“Working as a stylist teaches you a lot of things. The first thing it teaches you is patience. You are working with a lot of creative people/ energies and you need to give everybody that space to be creative and happy. At some level, we are also psychoanalysts because we are helping people with their problems and making them feel good about themselves. It has also taught me that only hard work, putting in that sweat and learning can make you a good stylist. I don’t think anyone can wake up and be a great stylist.”

4) WHAT DO YOU THINK WILL BE BIG FOR FASHION IN 2019?
“If I tell you what will be big in fashion, I won’t have a job left! I am the fashion director of Vogue and I need to tell you month by month! So you need to wait and be patient.”

5) HOW IS IT DIFFERENT TO STYLE IN A PUBLICATION VS. STYLING A CELEBRITY?
“My favourite part of styling is editorial styling. That is when I am the captain of the ship and I call the shots. I think of an idea and make it happen or someone from my team thinks of an idea and I help them nurture it with the right people, location, fashion etc.

Red carpets are fun because they are momentary and it goes away in a day. But there I have to work with celebrities who have a point of view. For me, it is very important that the celebrity’s personality to shine through when I am styling them. I don’t want everyone to look the same. I work very hard on their fashion sense to come through when I am styling them.”

6) WITH INSTAGRAM BECOMING SHOPPABLE AND INFLUENCERS BECOMING A MAJOR PART OF FASHION, HOW IMPORTANT DO YOU THINK SOCIAL MEDIA IS TODAY?
“I think social media is a game changer. It has made fashion extremely democratic. Everybody has a view. It is all there for us to see. It is also easier for me to connect with talent. I have designers, photographers, models reaching out to me and I have made some amazing crossings with them and done some beautiful work together. I can put out what I actually believe, nobody can monitor what I am putting out. I think it is a great medium.”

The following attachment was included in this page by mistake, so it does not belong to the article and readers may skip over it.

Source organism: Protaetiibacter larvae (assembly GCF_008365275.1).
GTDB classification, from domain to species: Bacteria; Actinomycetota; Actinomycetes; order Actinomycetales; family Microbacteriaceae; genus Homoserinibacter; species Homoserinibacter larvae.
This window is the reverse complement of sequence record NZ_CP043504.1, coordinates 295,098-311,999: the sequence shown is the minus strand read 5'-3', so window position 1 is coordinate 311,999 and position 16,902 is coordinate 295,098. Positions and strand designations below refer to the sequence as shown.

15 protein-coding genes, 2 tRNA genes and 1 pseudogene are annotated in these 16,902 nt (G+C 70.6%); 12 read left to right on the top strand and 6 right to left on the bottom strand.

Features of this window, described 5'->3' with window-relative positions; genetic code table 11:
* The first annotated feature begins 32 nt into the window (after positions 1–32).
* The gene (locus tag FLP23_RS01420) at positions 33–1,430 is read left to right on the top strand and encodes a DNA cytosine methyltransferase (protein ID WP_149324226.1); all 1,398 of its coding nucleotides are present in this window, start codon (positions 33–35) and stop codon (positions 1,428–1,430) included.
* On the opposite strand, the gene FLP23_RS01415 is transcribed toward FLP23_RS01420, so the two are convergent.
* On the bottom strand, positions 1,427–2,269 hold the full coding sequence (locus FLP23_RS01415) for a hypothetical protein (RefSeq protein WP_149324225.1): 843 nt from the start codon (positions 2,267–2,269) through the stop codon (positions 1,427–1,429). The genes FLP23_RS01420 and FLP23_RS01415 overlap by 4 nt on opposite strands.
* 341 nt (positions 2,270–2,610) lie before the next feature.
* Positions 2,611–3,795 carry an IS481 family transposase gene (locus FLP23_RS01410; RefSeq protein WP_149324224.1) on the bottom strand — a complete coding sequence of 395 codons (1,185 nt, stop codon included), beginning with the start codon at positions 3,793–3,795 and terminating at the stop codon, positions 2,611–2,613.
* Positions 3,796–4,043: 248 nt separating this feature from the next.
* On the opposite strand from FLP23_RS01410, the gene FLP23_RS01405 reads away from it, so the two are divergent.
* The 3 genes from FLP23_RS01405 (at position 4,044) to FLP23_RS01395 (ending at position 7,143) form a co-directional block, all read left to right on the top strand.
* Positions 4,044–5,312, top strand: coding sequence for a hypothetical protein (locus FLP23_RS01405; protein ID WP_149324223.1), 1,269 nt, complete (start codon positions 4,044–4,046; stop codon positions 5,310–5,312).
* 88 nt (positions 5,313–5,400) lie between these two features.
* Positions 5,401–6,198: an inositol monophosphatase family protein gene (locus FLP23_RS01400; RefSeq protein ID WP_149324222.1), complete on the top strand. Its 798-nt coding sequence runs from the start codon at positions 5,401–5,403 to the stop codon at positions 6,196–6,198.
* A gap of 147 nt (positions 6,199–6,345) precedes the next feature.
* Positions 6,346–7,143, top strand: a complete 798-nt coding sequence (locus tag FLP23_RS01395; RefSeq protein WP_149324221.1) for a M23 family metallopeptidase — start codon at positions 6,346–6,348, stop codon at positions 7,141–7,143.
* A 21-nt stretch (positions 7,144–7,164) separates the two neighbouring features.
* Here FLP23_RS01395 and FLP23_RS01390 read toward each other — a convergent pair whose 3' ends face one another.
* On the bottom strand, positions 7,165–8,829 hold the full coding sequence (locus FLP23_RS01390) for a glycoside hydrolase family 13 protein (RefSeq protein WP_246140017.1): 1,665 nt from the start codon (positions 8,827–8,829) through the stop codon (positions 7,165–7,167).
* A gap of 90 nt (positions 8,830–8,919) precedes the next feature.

7) WOULD YOU ACTUALLY RATE INFLUENCERS AS A MAJOR SOURCE OF INFLUENCE IN FASHION TODAY?
“I think they are a major source of inspiration today. But I just feel that they have to be sussed out. Not everybody that has a following, has the right following. You need to see whether the person has the right mix of people that you want to communicate with. I don’t think it should be blindly on numbers. Sometimes fewer numbers and more quality wins the game.”

8) WHAT ADVICE WOULD YOU GIVE SOMEONE WHO IS LOOKING TO FOLLOW IN YOUR FOOTSTEPS?
“Put in the hard work! Work with someone you admire and not someone who is here to just make a quick buck. The money will come! Quality is very important. Even though I didn’t study fashion so it sounds weird but I think now the business is so competitive that it would be good to have a sense of history, so you can cross relate things that are happening today with trends that have happened before. Also, be very observant. Being an observant person has made me who I am today. A lot of people spend too much time looking down on their phones and not at the world passing by.”

9) A MYTH ABOUT BEING A STYLIST YOU WANT TO BREAK?
“Everyone thinks it is extremely glamorous, we are always dressed up and we hang around with the cool crowd. We do sometimes hang around with the cool crowd. But we work very hard! I think the words missing from styling are production, running around, sourcing and being on your feet! Sometimes when I am on a shopping trip for a film, I leave the hotel at 9 am and I don’t come back till 1 in the morning. But go for it, it is a fabulous career!”

Credits-

Photography by- Abheet Gidwani
Clothing by – Falguni Shane Peacock
Hamper Courtesy- Sova, Decleor, Moroccan Oil
Beverage Courtesy- Black Water
Calligraphy By- Dancing Pen & Co
Desserts By- Toujours
Decor- Fiorella India